As much as I now love real-deal Sichuan kung-pao chicken, my absolute favorite Chinese dish as a kid was this mildly spiced Americanized version—and to be honest, I still love it today. Just because it's a Chinese-American standard, complete with slightly-gloppy-sauce and mild heat doesn't make diced chicken with peppers and peanuts any less delicious. Here's how to make it at home.
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Quick and easy stir-fried lo mein noodles with cabbage charred until sweet, sauteed mushrooms, and Chinese chives in a light sauce.
The key to the deeply-seasoned potatoes in this tangy and creamy salad is to cook them in water seasoned with salt and vinegar. A dressing flavored with olive oil, sour cream, and dill binds it together.
Great barbecue beans don't need to take half a day to make—using canned beans with a sauce built from scratch delivers a lot of the depth associated with more time-intensive recipes. Great barbecue beans don't need to take half a day to make—using canned beans with a sauce built from scratch delivers a lot of the depth associated with more time-intensive recipes.
Radicchio, a hearty bitter lettuce, becomes remarkably sweet and succulent when charred over a live fire. Served with a drizzle of good olive oil and saba—a sweet wine-based condiment—along with a sprinkle of gorgonzola cheese, it's the best vegetable you've never grilled.
Crunchy and tender baby bok choy goes for a spin with a punchy sauce made with lots of garlic and fermented black beans. It's a flavor-packed stir-fry with minimal prep and all the flavor, minus the gloppy sauce.
Pan-fried whitefish is the perfect blank canvas for a medley of fresh and bright summer flavors: sweet corn, red onion, avocado, tomatoes, and basil, all tossed in a bright lime vinaigrette. The resulting dish—quick and easy to prepare—is full of flavor and color, texture and tang.
Perfect is a word that I throw around a lot, and it's always with the understanding that it's a goal that can be strived for but never achieved. This particular recipe for egg salad is about as close to perfect as I've ever had. It's not fancy, there are no special ingredients, but it's well balanced, with bright, fresh flavors and a texture that spans from rich and creamy to crisp and crunchy.
Inspired by both the Cantonese dish of crabs sautéed with scallions and ginger, and Vietnamese banh mi, these oversized soft-shell crab sandwiches feature lightly toasted soft baguettes packed with three crisp sautéed soft-shell crabs each, along with ginger-chili mayo, quick-pickled carrots and cucumbers, fresh scallions, and cilantro.
Taking advantage of late spring and early summer produce, this easy one-pot pasta combines crispy bites of pancetta with peas, corn, and mint for a refreshing and filling weeknight meal. With minimal prep work, this tasty dish can be on the table in less than 30 minutes.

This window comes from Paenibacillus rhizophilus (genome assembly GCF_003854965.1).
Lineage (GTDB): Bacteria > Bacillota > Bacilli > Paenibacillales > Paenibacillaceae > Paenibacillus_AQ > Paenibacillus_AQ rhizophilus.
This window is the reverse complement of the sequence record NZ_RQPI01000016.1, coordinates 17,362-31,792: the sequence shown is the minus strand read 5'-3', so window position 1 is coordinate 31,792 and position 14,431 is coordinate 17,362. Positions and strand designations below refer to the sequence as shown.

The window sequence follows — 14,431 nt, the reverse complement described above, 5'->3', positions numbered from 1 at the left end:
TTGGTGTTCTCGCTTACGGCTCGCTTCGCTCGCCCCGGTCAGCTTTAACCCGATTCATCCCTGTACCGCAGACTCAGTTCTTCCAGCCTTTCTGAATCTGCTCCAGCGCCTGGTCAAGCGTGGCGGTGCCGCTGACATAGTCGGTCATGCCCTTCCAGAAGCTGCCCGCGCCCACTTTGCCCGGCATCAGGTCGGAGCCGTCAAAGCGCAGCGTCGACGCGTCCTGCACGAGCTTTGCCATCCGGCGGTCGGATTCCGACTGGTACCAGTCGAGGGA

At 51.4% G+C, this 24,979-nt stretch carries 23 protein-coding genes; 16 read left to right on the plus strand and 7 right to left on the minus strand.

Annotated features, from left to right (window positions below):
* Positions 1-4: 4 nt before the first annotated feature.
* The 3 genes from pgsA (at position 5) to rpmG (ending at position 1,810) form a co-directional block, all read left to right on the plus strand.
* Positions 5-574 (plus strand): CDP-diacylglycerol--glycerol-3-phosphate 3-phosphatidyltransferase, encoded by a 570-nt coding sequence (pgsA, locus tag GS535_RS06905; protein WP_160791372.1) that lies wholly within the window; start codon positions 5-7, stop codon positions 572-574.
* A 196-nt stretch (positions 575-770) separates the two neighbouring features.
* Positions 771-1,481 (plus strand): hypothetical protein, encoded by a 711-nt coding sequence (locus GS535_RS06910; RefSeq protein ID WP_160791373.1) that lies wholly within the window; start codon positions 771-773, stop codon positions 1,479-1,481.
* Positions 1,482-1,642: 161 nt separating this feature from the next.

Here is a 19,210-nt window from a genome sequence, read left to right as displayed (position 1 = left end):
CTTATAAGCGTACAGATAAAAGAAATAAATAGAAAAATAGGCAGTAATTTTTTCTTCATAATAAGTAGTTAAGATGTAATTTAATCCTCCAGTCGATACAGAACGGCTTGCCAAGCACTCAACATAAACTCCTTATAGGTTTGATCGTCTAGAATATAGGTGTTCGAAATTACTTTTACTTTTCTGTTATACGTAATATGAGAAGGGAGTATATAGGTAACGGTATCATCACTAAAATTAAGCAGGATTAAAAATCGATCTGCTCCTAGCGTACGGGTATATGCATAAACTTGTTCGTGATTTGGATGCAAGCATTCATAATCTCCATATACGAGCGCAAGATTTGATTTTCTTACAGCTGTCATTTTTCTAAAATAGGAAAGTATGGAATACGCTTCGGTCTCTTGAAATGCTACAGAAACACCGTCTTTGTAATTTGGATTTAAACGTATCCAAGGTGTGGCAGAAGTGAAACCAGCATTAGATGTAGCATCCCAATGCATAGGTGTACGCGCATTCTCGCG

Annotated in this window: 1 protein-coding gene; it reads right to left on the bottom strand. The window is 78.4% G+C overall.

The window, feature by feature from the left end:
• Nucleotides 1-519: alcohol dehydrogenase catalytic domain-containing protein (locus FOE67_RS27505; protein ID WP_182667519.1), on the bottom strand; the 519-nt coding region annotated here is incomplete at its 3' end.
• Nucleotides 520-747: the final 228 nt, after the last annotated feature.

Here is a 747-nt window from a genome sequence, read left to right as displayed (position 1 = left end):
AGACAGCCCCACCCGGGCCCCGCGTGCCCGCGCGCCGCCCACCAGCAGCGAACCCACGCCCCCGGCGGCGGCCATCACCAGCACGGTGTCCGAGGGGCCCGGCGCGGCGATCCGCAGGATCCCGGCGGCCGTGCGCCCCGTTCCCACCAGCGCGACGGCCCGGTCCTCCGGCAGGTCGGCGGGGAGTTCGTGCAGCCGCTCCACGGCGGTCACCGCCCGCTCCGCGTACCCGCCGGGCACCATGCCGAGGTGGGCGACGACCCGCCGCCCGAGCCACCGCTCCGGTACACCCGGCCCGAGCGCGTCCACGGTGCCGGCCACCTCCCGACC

Tender baby spinach and red shen choy are briefly simmered just until wilted, then served very simply in a broth flavored with lightly browned garlic. I can't think of an easier way to put a delicious side dish on the table.
How do you make the world's fastest strawberry shortcakes without sacrificing flavor or quality? Super-easy cream biscuits are the key to this summer dessert that comes together in 25 minutes or less.
Salmon and lentils is to France what peas and carrots is to the States: an absolutely classic pairing. In this simple, satisfying one-pot dinner that plays off the famous couple, crispy salmon is served in a broth of lentils flavored with caramelized shallots and mustard.
This dish, which is made up of equal parts beef and greens in a light but flavor-packed black bean sauce with garlic doesn't quite qualify as a side dish, and seeing as I'm using a mixture of kale and frisée—two decidedly Western greens—it doesn't quite qualify as "Chinese greens" either. But the basic techniques I use in ut—just a quick stir-fry with no blanching—is a method that works with any kind of hearty green leafy vegetable, whether it's Chinese or not.
Paneer makhani, or butter paneer, is a staple in America's Indian restaurants for a reason: it's hard to beat chunks of fresh cheese in a creamy, buttery tomato sauce. It's also drop-dead simple to make at home.
Stir-frying in a light sauce flavored with a little soy sauce and a lot of garlic is my go-to method for cooking Asian greens. Quick, simple, and flavorful, it's really hard to go wrong, no matter which greens you decide to cook.
Thin, tender strips of lean marinated pork are tossed with Chinese chives and yellow chives in a light coating of soy sauce and Shaoxing wine seasoned with white pepper. This is a quick and easy dish that goes from fridge to table in about 30 minutes.
A simple dish of pasta tossed in a creamy, lemony, sherry sauce, with sweet red peppers and gently poached chicken.
Spicy chorizo sautéd with avocado and poblano peppers makes for a flavor-packed, adult-friendly upgrade to standard sloppy joes while still maintaining the sweet and savory quality that makes the originals so darn delicious. Once you've got the chorizo on hand, this recipe comes together in under 30 minutes.
Crispy and a little saucy, egg noodles pan-fried until they form a crispy-on-the-outside, tender-in-the-middle cake is a classic Hong Kong and Guangzhou dish. A nest of egg noodles are fried in a wok until golden brown and topped with a combination of stir-fried meat, seafood, or vegetables. Here's how to make my favorite version, topped with seafood in a light gravy.